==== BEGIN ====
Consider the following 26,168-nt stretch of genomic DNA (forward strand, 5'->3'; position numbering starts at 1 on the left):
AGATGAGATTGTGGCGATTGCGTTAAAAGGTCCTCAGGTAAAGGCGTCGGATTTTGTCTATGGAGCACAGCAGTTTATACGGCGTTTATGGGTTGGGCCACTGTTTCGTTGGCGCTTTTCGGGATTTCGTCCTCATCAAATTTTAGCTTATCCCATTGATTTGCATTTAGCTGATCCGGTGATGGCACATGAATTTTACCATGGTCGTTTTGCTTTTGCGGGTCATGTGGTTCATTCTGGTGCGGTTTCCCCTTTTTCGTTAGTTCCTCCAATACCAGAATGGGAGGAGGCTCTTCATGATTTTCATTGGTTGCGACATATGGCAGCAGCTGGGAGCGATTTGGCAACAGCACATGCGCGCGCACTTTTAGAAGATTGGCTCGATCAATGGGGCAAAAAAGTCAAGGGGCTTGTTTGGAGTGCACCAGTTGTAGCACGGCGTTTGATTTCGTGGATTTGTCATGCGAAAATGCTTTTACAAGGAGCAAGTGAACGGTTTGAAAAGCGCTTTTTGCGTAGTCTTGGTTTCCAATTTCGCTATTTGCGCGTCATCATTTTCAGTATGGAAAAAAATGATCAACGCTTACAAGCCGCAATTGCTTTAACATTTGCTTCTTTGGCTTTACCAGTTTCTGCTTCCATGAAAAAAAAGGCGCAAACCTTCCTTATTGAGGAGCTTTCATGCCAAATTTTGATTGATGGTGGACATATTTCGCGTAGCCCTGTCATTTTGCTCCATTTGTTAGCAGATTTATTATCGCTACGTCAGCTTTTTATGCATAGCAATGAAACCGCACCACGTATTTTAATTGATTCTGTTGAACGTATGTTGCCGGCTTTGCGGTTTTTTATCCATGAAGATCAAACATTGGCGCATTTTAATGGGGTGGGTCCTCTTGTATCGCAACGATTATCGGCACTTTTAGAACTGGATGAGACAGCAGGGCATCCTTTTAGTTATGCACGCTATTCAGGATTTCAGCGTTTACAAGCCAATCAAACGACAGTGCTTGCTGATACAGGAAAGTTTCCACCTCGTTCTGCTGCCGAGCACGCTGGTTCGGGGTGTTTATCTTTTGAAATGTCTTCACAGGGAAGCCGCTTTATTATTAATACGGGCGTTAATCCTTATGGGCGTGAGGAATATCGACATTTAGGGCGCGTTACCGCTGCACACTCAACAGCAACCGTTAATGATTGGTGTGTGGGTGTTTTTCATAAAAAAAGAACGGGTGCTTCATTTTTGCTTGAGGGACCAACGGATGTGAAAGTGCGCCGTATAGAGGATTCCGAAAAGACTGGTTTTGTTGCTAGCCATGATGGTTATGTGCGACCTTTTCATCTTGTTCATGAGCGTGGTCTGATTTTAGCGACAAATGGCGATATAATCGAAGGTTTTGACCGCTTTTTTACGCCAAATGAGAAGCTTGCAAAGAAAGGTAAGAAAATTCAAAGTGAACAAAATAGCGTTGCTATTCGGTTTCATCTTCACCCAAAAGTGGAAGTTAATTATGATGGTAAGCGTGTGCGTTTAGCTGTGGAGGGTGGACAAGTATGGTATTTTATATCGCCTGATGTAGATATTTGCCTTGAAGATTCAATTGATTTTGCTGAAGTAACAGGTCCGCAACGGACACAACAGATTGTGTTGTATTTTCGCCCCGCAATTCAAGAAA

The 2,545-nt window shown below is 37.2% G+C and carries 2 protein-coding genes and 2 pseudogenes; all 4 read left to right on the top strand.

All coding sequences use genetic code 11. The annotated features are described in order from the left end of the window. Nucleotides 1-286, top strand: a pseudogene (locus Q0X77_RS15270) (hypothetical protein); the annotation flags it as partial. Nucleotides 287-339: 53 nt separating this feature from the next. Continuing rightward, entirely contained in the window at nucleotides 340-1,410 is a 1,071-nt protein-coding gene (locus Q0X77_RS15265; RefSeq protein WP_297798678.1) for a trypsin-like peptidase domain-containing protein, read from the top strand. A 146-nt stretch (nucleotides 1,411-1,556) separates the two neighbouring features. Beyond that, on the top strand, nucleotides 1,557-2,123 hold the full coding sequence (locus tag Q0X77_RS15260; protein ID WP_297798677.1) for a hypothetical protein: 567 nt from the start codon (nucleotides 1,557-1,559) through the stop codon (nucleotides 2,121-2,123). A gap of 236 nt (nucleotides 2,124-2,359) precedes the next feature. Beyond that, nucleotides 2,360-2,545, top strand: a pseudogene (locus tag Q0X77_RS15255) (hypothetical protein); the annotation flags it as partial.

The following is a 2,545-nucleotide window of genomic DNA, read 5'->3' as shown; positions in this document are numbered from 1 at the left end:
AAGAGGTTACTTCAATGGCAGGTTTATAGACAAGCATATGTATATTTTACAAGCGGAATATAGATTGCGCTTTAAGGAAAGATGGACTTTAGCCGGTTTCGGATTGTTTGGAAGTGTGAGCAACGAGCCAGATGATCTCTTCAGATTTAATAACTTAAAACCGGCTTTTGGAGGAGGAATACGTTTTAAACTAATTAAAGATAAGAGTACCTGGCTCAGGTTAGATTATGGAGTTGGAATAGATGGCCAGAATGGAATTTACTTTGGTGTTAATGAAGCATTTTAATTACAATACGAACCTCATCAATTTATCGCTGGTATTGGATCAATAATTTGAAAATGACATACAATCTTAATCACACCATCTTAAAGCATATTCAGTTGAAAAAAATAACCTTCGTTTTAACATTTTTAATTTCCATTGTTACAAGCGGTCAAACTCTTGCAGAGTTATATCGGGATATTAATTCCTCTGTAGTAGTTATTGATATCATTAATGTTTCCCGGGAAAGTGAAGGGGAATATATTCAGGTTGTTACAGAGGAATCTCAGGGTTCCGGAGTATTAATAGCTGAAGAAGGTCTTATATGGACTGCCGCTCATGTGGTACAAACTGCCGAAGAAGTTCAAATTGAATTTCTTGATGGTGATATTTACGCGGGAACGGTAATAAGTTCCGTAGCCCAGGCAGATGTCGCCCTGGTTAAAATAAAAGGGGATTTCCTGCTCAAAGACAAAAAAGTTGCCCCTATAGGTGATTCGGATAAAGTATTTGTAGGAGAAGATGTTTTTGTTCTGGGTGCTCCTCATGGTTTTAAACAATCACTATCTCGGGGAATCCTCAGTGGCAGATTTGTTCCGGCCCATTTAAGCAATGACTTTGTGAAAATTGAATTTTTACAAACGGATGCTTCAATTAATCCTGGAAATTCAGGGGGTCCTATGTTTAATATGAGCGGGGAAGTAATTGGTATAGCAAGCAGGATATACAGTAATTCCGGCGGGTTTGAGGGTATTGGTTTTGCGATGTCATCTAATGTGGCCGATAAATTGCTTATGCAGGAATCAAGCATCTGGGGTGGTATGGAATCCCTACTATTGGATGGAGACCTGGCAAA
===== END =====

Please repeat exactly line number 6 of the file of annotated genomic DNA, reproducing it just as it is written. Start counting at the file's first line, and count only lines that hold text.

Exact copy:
AAGAGGTTACTTCAATGGCAGGTTTATAGACAAGCATATGTATATTTTACAAGCGGAATATAGATTGCGCTTTAAGGAAAGATGGACTTTAGCCGGTTTCGGATTGTTTGGAAGTGTGAGCAACGAGCCAGATGATCTCTTCAGATTTAATAACTTAAAACCGGCTTTTGGAGGAGGAATACGTTTTAAACTAATTAAAGATAAGAGTACCTGGCTCAGGTTAGATTATGGAGTTGGAATAGATGGCCAGAATGGAATTTACTTTGGTGTTAATGAAGCATTTTAATTACAATACGAACCTCATCAATTTATCGCTGGTATTGGATCAATAATTTGAAAATGACATACAATCTTAATCACACCATCTTAAAGCATATTCAGTTGAAAAAAATAACCTTCGTTTTAACATTTTTAATTTCCATTGTTACAAGCGGTCAAACTCTTGCAGAGTTATATCGGGATATTAATTCCTCTGTAGTAGTTATTGATATCATTAATGTTTCCCGGGAAAGTGAAGGGGAATATATTCAGGTTGTTACAGAGGAATCTCAGGGTTCCGGAGTATTAATAGCTGAAGAAGGTCTTATATGGACTGCCGCTCATGTGGTACAAACTGCCGAAGAAGTTCAAATTGAATTTCTTGATGGTGATATTTACGCGGGAACGGTAATAAGTTCCGTAGCCCAGGCAGATGTCGCCCTGGTTAAAATAAAAGGGGATTTCCTGCTCAAAGACAAAAAAGTTGCCCCTATAGGTGATTCGGATAAAGTATTTGTAGGAGAAGATGTTTTTGTTCTGGGTGCTCCTCATGGTTTTAAACAATCACTATCTCGGGGAATCCTCAGTGGCAGATTTGTTCCGGCCCATTTAAGCAATGACTTTGTGAAAATTGAATTTTTACAAACGGATGCTTCAATTAATCCTGGAAATTCAGGGGGTCCTATGTTTAATATGAGCGGGGAAGTAATTGGTATAGCAAGCAGGATATACAGTAATTCCGGCGGGTTTGAGGGTATTGGTTTTGCGATGTCATCTAATGTGGCCGATAAATTGCTTATGCAGGAATCAAGCATCTGGGGTGGTATGGAATCCCTACTATTGGATGGAGACCTGGCAAA